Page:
I was a psychiatric success story

I was a psychiatric success story.  My mother used to go to NAMI meetings and was able to share the wonderful news about how successful my forced and violent psychiatric treatment had been.  I was working a respectable job with respectable responsibilities.The other mothers hung on every word. My psychiatrist too, believed I was a success story. He had done his job well.

I spoke on the phone to that psychiatrist about 4 years ago. I wrote about it on , Dr. David Healy’s website, also four years ago:

I’m sharing this vignette as an opening because I think most doctors hear stories like mine and think that they are not the ones perpetrating such injury. My doctor is a very well-reputed psychiatrist in the Bay Area, CA. He’s well-known and well-regarded. He is a typical psychiatrist and typical psychiatrists are causing grave harm every day all over this country and throughout a good part of the world.

I want to share a bit of the conversation. (The doctor) has a hard time believing that what happened to me is routine, that it happens to many patients. …

So he said something suggesting what happened to me isn’t the norm. That he sees medications working wonders all the time. I challenged him like this, “Dr. M, when you were treating me you thought I was one of your successes, right?” He said, “Yes.” And I responded with, “Well, you were wrong. My life was miserable. I lived in a drugged haze. I slept and worked because that is all I had time to do. I had no passion for what I did and I just lived by going through the motions, flat and empty. My life was hell. I liked you and you needed to believe that I was okay…I tried to please you like a “good patient.” Still if you’d paid attention you know that I was always asking to be put on disability. That’s because it was insane for me to work 8 hours a day when I required 12 hours of sleep because of the heavy sedation. It was also dangerous for me to drive on that pharmaceutical cocktail yet I needed to drive to keep my job. If you had really paid attention you would have known my life was miserable. And I promise you, you have other patients just like me.” (read more at RxIsk)

The drugs about 25 years later almost killed me. Unfortunately, this is not hyperbole. I lay in bed for almost 7 years inert and in egregious pain from the brain and autonomic nervous system injury that was the iatrogenic gift of those drugs. Two of those years I was completely bedridden. My muscles atrophied. The recovery process has taken more years and continues now 12 years after I began the withdrawal process. My story isn’t terribly unusual though it’s a bit on the extreme end of what does happen all the time. I’ve now networked and worked with many thousands of people all over the world with similar stories. Many other people suffer from severe chronic illnesses as a result of the drugs they take but it goes unrecognized by the medical establishment so it’s likely those folks will die in those crippled states of hell. It gives me no pleasure to share this information but I know I must do it in the event that some people can be saved from such trajectories. I am encouraged daily because I know, from those who write me, that, indeed, many people have been able to choose differently because of the information provided by those of us who have become aware of the grave dangers.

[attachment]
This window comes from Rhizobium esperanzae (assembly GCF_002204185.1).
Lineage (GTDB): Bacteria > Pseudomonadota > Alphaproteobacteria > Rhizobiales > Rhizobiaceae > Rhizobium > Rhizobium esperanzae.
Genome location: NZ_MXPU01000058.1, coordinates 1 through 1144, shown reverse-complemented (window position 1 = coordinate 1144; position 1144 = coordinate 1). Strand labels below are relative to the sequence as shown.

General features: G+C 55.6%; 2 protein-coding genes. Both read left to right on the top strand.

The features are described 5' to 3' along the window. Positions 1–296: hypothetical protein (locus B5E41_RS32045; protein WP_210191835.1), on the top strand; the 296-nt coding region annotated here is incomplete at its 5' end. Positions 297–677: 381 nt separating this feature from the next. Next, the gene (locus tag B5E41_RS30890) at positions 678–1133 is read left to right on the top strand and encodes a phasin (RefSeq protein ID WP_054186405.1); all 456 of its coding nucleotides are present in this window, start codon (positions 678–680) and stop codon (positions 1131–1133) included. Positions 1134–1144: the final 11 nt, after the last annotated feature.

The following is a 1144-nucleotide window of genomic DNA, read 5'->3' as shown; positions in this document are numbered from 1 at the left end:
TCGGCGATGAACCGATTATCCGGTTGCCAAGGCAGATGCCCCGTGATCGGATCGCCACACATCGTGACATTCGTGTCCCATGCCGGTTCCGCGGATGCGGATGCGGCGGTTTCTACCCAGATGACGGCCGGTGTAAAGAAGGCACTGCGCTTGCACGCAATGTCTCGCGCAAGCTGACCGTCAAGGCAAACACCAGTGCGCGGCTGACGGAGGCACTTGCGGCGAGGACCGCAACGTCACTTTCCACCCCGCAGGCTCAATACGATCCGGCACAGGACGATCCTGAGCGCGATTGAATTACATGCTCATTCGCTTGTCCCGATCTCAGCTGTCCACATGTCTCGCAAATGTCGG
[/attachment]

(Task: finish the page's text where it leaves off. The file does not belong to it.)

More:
Now that I am free of the drugs, it’s clear I never really needed them, not in the way they were used, in any case. I never deny that on occasion, given the lack of any sort of infrastructure for alternative care, that targeted short-term use may be unavoidable. I am certainly pragmatic and I understand the current limits of our system. So that fact does not change that what I really needed, instead, was to be met by love and not force and violence. What I needed was to be seen and understood and heard and not squelched and silenced. There are many of us now that understand these things. We are doing this work in various ways as we can out in our communities now. Slowly what we know in our bones and in our cells are being shared with others so that the butchery and torture might end.

We can give folks what they need. Most of this website is now dedicated to exploring such alternatives and how they might be instituted society wide. Please visit the drop-down menus at the top of the page for more information.

The work I do today is so that people moving forward will have choice and options and so that love might be shared rather than fear continue to spread like contagion with its accompanying violence.